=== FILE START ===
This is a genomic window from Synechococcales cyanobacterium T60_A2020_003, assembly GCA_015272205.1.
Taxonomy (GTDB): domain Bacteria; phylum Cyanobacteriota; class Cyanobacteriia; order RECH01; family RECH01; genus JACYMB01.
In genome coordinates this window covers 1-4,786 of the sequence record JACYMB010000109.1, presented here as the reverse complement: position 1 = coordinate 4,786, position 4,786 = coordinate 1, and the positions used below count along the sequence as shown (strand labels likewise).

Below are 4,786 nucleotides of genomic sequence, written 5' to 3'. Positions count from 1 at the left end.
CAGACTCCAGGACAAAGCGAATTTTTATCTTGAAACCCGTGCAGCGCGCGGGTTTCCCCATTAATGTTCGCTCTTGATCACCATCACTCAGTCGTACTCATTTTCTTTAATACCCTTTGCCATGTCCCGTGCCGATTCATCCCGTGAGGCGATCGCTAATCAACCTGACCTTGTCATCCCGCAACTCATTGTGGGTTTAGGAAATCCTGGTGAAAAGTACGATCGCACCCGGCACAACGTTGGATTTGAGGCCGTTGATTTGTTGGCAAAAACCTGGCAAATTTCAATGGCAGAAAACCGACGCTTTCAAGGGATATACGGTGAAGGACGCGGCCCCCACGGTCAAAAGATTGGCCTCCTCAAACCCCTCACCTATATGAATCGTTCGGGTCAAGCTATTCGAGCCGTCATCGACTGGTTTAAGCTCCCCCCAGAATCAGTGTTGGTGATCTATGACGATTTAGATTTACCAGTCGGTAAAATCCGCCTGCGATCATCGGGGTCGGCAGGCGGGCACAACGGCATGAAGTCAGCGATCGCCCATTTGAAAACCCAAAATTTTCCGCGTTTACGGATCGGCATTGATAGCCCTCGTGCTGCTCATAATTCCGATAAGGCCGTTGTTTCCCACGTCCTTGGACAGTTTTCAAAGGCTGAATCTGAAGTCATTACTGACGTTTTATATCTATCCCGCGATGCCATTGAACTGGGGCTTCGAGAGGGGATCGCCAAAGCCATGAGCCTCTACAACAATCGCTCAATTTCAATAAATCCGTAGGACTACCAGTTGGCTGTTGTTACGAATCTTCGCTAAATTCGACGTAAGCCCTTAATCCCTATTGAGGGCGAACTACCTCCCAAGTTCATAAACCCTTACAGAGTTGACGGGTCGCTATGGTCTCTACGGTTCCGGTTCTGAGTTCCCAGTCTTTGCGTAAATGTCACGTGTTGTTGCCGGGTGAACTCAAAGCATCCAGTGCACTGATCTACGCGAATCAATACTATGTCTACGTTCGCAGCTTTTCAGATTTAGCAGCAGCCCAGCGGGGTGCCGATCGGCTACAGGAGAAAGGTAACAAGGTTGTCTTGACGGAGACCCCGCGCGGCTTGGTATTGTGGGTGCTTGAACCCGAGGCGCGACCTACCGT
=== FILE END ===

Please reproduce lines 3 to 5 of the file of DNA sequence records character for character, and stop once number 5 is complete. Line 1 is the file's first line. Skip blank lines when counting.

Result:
In genome coordinates this window covers 1-4,786 of the sequence record JACYMB010000109.1, presented here as the reverse complement: position 1 = coordinate 4,786, position 4,786 = coordinate 1, and the positions used below count along the sequence as shown (strand labels likewise).

Below are 4,786 nucleotides of genomic sequence, written 5' to 3'. Positions count from 1 at the left end.
CAGACTCCAGGACAAAGCGAATTTTTATCTTGAAACCCGTGCAGCGCGCGGGTTTCCCCATTAATGTTCGCTCTTGATCACCATCACTCAGTCGTACTCATTTTCTTTAATACCCTTTGCCATGTCCCGTGCCGATTCATCCCGTGAGGCGATCGCTAATCAACCTGACCTTGTCATCCCGCAACTCATTGTGGGTTTAGGAAATCCTGGTGAAAAGTACGATCGCACCCGGCACAACGTTGGATTTGAGGCCGTTGATTTGTTGGCAAAAACCTGGCAAATTTCAATGGCAGAAAACCGACGCTTTCAAGGGATATACGGTGAAGGACGCGGCCCCCACGGTCAAAAGATTGGCCTCCTCAAACCCCTCACCTATATGAATCGTTCGGGTCAAGCTATTCGAGCCGTCATCGACTGGTTTAAGCTCCCCCCAGAATCAGTGTTGGTGATCTATGACGATTTAGATTTACCAGTCGGTAAAATCCGCCTGCGATCATCGGGGTCGGCAGGCGGGCACAACGGCATGAAGTCAGCGATCGCCCATTTGAAAACCCAAAATTTTCCGCGTTTACGGATCGGCATTGATAGCCCTCGTGCTGCTCATAATTCCGATAAGGCCGTTGTTTCCCACGTCCTTGGACAGTTTTCAAAGGCTGAATCTGAAGTCATTACTGACGTTTTATATCTATCCCGCGATGCCATTGAACTGGGGCTTCGAGAGGGGATCGCCAAAGCCATGAGCCTCTACAACAATCGCTCAATTTCAATAAATCCGTAGGACTACCAGTTGGCTGTTGTTACGAATCTTCGCTAAATTCGACGTAAGCCCTTAATCCCTATTGAGGGCGAACTACCTCCCAAGTTCATAAACCCTTACAGAGTTGACGGGTCGCTATGGTCTCTACGGTTCCGGTTCTGAGTTCCCAGTCTTTGCGTAAATGTCACGTGTTGTTGCCGGGTGAACTCAAAGCATCCAGTGCACTGATCTACGCGAATCAATACTATGTCTACGTTCGCAGCTTTTCAGATTTAGCAGCAGCCCAGCGGGGTGCCGATCGGCTACAGGAGAAAGGTAACAAGGTTGTCTTGACGGAGACCCCGCGCGGCTTGGTATTGTGGGTGCTTGAACCCGAGGCGCGACCTACCGT